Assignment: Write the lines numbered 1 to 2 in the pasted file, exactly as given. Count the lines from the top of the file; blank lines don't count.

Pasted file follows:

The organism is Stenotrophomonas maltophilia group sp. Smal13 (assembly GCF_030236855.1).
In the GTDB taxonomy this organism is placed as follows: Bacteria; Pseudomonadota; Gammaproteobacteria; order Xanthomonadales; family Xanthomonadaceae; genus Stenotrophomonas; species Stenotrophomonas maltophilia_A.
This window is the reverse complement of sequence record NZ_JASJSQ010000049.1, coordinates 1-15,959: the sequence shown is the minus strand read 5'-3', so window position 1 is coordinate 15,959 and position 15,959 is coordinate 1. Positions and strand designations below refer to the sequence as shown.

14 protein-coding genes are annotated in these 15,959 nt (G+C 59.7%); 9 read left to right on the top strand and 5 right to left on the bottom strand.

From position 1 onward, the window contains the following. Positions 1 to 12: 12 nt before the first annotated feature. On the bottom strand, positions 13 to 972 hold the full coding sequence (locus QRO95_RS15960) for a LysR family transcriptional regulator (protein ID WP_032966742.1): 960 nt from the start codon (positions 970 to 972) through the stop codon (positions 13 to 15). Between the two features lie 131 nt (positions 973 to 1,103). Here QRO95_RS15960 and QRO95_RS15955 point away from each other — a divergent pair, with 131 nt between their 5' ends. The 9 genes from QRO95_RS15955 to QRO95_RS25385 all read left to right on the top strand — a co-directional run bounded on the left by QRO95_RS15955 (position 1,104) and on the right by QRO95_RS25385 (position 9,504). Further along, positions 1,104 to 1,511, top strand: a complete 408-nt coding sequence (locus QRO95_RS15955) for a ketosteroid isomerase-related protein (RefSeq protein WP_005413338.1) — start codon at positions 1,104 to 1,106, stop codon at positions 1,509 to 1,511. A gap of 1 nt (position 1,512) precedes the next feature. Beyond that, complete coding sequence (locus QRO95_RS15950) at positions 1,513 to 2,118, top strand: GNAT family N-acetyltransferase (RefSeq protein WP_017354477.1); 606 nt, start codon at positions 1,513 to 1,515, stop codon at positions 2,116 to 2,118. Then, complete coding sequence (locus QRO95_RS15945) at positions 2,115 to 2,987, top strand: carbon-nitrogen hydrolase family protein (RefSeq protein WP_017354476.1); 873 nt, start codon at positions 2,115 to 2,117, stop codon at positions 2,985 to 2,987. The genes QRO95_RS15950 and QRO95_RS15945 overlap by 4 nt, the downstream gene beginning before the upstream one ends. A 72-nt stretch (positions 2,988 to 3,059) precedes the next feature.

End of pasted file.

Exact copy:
The organism is Stenotrophomonas maltophilia group sp. Smal13 (assembly GCF_030236855.1).
In the GTDB taxonomy this organism is placed as follows: Bacteria; Pseudomonadota; Gammaproteobacteria; order Xanthomonadales; family Xanthomonadaceae; genus Stenotrophomonas; species Stenotrophomonas maltophilia_A.